Are all people technically related

Interview with Svante Pääbo How many Neanderthals are still in us?

Prof. Svante Pääbo has been studying the genetic information of the Neanderthal for two decades. In the meantime, two thirds of the genome of our ancestors has been decoded, the missing sequences have been replaced with statistical methods, i.e. calculated. But there are still many unanswered questions to which he is looking for answers.

The Neanderthal is our closest relative. If we want to know what defines us modern humans, what our genetic and biological characteristics are, then we have to compare ourselves with the Neanderthals.

Prof. Svante Pääbo, physician and biologist, MPI Leipzig

Although scientists now know so much about the Neanderthal genome, we are still pretty much in the dark about the behavior and appearance of our ancestors. Because there is no method by which one could deduce directly from a gene segment. But there are parts of the genome that we still carry today and that allow at least a few assumptions:

We discovered gene variants that come from the Neanderthals and that can lead to type 2 diabetes in us. A gene that becomes our doom because we overeat all our lives apparently saved our ancestors in times of hunger.

Prof. Svante Pääbo

How often have we had sex with Neanderthals?

The researchers have since found out that Neanderthals and modern humans met and also had children together. However, it is unclear how many members of each population existed at the same time. It is therefore difficult to say how many of these "mixed relationships" existed and how many descendants arose from them.

We found the remains of a modern man in Romania who lived about 40,000 years ago. We could at least prove that he had Neanderthal relatives in his family tree four to six generations earlier. The more such finds we can examine, the more we will know about them one day.

Prof. Svante Pääbo

Have we ousted our ancestors?

We modern humans and the Neanderthals have only met for a limited period of time. Shortly after we arrived in Europe, our relatives became extinct. So far it has not been possible to prove what their undoing was. But Svante Pääbo has a guess:

I am sure it has something to do with us. If it was just the Neanderthal man who disappeared, I would say he might have been prone to some disease. But all other forms of man that existed in Africa, for example, also disappeared. Today the orangutans are threatened with extinction. Then we know it's up to us.

Svante Pääbo

What use is knowledge of our relatives?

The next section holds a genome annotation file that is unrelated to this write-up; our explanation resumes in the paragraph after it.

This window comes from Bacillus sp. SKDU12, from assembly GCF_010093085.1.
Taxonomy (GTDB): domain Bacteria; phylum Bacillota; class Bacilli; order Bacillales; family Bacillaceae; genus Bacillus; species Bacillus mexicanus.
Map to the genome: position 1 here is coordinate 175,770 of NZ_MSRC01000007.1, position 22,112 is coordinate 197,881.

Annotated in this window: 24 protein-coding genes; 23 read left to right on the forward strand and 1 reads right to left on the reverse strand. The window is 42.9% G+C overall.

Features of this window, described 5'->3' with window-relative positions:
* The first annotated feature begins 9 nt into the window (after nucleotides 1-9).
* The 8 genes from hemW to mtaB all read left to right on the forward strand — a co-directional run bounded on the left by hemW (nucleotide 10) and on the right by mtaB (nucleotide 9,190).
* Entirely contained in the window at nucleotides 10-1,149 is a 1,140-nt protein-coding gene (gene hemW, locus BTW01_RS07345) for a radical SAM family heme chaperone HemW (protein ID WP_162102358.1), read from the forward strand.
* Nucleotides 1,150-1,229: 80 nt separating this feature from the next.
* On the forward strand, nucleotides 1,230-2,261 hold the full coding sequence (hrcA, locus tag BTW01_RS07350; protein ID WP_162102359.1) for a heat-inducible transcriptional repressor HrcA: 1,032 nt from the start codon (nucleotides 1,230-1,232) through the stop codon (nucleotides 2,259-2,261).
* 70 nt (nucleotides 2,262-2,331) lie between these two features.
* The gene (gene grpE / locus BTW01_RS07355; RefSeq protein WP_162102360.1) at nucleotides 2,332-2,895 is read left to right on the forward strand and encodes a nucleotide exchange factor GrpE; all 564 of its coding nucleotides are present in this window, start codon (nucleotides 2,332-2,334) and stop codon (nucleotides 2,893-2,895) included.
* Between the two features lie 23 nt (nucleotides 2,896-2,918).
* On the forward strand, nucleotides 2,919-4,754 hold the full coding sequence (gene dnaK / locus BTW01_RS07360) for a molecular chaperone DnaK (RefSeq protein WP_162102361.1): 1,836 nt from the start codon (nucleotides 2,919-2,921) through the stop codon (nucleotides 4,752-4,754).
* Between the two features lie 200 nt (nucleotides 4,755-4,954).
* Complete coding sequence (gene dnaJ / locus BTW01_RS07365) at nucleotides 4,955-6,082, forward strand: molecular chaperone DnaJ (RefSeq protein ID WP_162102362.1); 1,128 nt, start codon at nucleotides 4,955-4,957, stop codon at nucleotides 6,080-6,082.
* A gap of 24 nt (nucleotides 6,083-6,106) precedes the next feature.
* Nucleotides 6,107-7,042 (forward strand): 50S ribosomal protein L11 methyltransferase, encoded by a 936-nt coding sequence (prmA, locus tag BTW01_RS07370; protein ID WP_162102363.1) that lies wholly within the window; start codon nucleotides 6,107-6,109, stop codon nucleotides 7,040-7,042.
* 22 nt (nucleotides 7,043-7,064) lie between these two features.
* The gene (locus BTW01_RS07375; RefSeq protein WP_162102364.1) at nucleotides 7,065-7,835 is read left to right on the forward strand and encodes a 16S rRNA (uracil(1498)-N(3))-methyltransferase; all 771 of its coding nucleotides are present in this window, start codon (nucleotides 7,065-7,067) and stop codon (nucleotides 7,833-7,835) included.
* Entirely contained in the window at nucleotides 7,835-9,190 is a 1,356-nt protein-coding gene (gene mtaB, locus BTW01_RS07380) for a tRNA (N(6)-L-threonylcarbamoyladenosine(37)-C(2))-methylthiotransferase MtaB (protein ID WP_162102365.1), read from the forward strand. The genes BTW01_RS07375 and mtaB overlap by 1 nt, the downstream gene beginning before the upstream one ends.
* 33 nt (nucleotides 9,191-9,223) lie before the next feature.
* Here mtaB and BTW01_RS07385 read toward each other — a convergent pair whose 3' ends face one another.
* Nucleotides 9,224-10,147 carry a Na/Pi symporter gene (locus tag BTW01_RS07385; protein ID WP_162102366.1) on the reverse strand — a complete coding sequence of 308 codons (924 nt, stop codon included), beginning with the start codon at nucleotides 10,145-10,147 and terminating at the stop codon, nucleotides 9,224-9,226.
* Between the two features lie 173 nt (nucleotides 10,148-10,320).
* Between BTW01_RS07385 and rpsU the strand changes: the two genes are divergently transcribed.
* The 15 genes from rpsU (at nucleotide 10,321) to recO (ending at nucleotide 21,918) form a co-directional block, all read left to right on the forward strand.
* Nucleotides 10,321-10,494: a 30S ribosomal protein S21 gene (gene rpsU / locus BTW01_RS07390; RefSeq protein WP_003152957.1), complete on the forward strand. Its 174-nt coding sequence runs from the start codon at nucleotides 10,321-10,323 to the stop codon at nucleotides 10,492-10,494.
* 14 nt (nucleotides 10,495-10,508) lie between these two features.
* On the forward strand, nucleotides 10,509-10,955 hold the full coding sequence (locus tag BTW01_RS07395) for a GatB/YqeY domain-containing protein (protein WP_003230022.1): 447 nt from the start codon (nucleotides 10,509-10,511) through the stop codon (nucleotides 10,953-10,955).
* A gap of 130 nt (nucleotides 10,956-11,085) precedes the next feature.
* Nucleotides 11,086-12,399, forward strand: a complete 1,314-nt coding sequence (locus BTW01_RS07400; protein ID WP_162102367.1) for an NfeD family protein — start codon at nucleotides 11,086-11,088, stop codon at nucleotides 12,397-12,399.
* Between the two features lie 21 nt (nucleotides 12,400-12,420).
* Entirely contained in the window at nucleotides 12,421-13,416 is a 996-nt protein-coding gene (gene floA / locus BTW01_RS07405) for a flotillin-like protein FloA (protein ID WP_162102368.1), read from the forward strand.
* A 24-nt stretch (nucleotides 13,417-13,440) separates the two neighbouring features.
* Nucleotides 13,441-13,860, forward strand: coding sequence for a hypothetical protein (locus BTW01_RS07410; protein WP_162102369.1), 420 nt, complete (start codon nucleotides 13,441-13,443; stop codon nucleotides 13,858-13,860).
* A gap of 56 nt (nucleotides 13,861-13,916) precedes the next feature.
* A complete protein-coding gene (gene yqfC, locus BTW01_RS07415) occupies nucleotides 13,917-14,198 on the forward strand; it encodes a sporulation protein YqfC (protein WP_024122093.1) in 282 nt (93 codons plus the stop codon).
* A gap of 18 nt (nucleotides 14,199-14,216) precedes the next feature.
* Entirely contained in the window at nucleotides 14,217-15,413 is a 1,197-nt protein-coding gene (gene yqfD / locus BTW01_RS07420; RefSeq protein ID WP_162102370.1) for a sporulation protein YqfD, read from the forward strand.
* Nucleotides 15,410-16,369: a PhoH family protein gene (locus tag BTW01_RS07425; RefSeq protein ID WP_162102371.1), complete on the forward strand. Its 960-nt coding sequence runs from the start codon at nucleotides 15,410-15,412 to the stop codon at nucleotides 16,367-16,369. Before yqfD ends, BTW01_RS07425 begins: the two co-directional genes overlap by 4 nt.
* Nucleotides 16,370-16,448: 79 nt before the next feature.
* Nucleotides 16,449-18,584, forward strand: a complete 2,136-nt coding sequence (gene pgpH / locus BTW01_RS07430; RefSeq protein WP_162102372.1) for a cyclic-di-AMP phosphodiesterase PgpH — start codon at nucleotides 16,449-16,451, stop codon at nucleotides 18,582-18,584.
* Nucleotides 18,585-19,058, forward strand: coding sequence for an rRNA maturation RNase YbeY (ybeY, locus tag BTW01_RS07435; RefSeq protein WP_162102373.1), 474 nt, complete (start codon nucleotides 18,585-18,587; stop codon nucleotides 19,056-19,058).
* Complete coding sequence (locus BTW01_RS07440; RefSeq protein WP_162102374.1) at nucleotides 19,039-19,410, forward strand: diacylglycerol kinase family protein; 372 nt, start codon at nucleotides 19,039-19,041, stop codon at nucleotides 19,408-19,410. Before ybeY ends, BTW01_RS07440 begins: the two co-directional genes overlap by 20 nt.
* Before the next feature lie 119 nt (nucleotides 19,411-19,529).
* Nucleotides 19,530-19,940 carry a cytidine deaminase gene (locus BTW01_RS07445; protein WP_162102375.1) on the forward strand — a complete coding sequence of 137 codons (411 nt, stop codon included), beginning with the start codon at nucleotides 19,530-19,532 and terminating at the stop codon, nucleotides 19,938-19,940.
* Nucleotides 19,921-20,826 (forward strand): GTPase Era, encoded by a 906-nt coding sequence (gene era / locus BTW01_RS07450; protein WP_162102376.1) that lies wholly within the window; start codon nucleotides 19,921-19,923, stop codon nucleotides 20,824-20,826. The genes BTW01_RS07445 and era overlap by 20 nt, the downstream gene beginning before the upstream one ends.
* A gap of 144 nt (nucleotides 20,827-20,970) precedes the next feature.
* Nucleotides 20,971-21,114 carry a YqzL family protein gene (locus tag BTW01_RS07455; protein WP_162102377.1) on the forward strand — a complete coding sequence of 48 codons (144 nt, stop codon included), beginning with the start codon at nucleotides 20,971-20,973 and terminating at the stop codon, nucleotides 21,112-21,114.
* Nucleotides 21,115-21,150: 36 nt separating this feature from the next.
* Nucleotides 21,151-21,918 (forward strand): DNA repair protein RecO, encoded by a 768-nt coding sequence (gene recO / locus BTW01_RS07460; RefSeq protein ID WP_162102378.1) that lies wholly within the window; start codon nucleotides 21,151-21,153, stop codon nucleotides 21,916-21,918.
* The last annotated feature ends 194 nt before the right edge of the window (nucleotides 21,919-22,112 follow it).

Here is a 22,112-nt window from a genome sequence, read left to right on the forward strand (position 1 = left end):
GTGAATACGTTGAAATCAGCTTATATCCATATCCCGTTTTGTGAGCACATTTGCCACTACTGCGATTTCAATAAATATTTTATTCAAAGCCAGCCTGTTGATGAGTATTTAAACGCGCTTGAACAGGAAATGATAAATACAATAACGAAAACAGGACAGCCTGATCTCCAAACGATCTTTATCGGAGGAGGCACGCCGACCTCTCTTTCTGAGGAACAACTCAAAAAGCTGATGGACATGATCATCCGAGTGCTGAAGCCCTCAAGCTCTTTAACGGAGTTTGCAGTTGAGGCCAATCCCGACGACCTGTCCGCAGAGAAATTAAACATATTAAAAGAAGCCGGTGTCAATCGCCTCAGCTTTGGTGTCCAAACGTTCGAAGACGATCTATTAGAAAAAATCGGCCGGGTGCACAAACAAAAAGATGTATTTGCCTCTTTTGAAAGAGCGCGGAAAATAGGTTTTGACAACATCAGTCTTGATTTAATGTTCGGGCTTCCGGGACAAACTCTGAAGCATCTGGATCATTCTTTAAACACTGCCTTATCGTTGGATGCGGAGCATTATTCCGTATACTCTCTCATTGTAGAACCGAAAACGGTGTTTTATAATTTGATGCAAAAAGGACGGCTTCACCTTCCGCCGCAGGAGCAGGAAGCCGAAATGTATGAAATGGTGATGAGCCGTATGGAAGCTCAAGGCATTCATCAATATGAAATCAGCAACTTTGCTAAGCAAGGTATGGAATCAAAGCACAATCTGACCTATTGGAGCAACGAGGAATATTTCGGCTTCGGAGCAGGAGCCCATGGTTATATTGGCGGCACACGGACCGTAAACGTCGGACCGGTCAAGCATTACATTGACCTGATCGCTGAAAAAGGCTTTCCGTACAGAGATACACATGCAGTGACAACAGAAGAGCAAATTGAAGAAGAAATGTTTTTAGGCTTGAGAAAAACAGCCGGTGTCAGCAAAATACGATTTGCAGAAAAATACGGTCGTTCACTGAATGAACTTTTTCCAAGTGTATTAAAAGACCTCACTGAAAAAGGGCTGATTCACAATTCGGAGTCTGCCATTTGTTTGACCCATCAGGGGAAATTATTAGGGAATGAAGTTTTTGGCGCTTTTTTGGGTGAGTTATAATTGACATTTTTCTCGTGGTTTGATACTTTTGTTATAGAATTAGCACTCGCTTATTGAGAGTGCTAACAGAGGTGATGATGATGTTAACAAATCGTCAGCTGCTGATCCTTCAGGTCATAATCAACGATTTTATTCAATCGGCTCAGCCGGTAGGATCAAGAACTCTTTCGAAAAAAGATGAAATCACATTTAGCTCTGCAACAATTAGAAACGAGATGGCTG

The decryption of the Neanderthal DNA is an extremely complex process that was only made possible by a specially developed technology. Like old writings, the genetic material also decays over time and is also mixed with foreign DNA by fungi and bacteria. Or even with DNA from the researchers who work with the fossils, which makes the determination even more difficult. Why did the scientists go to all this effort?

First and foremost, we are driven by curiosity. We want to learn something about our history through the genome that we would never know otherwise. And as is so often the case in basic research, we happen to find something that helps us in a completely different place.

Prof. Svante Pääbo

Pääbo's colleague Michael Thomasello assumes, for example, that our social skills are typical of us modern people, and that we influence one another, communicate something to one another. These are the characteristics that set us apart from our ancestors. They are also impaired in authists.

If we can find out where there has been a shift from Neanderthals to modern humans, we may have a chance to understand a little more about autism.

Prof. Svante Pääbo

Could we resurrect the Neanderthal man?

Svante Päabo found the Neanderthal genome and largely deciphered it. What would actually happen if this genetic material were injected into a human egg cell?

That is technically impossible and will remain impossible. We have deciphered the Neanderthal genome so far, but only two-thirds of it detailed, the rest statistical. It is also ethically impossible. We would never create a human individual out of scientific curiosity.

was born in Stockholm in 1955 and studied Egyptology, history of science and medicine at Uppsala University from 1975. During his doctoral studies, he extracted DNA from tissue samples and, in 1984, successfully applied this technique to dead tissue from mummies for the first time. Since 2000 he has been one of the five directors of the Max Planck Institute for Evolutionary Anthropology in Leipzig.

Radio | 09/19/2017 | 6:05 pm